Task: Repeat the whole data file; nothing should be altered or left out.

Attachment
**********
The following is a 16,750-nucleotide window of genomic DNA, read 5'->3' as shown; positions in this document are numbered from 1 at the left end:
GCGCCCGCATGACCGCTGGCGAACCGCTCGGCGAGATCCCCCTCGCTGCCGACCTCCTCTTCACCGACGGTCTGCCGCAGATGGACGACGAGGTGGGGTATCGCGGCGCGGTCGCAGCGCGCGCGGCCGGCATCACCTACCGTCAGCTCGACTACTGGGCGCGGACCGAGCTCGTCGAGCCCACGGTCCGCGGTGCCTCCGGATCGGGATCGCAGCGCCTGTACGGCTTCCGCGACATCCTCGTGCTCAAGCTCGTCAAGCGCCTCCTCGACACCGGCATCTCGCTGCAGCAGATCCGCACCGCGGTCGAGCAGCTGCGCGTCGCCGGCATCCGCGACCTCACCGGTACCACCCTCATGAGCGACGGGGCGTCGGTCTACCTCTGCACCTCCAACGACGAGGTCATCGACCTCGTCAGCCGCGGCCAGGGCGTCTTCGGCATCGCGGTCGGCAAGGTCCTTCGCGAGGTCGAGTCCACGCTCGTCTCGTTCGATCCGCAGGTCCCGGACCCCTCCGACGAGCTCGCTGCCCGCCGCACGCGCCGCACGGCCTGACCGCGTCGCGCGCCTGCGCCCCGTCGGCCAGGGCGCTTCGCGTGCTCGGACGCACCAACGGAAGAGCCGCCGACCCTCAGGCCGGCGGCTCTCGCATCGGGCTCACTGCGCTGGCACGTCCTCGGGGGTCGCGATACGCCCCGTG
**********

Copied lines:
The following is a 16,750-nucleotide window of genomic DNA, read 5'->3' as shown; positions in this document are numbered from 1 at the left end:
GCGCCCGCATGACCGCTGGCGAACCGCTCGGCGAGATCCCCCTCGCTGCCGACCTCCTCTTCACCGACGGTCTGCCGCAGATGGACGACGAGGTGGGGTATCGCGGCGCGGTCGCAGCGCGCGCGGCCGGCATCACCTACCGTCAGCTCGACTACTGGGCGCGGACCGAGCTCGTCGAGCCCACGGTCCGCGGTGCCTCCGGATCGGGATCGCAGCGCCTGTACGGCTTCCGCGACATCCTCGTGCTCAAGCTCGTCAAGCGCCTCCTCGACACCGGCATCTCGCTGCAGCAGATCCGCACCGCGGTCGAGCAGCTGCGCGTCGCCGGCATCCGCGACCTCACCGGTACCACCCTCATGAGCGACGGGGCGTCGGTCTACCTCTGCACCTCCAACGACGAGGTCATCGACCTCGTCAGCCGCGGCCAGGGCGTCTTCGGCATCGCGGTCGGCAAGGTCCTTCGCGAGGTCGAGTCCACGCTCGTCTCGTTCGATCCGCAGGTCCCGGACCCCTCCGACGAGCTCGCTGCCCGCCGCACGCGCCGCACGGCCTGACCGCGTCGCGCGCCTGCGCCCCGTCGGCCAGGGCGCTTCGCGTGCTCGGACGCACCAACGGAAGAGCCGCCGACCCTCAGGCCGGCGGCTCTCGCATCGGGCTCACTGCGCTGGCACGTCCTCGGGGGTCGCGATACGCCCCGTG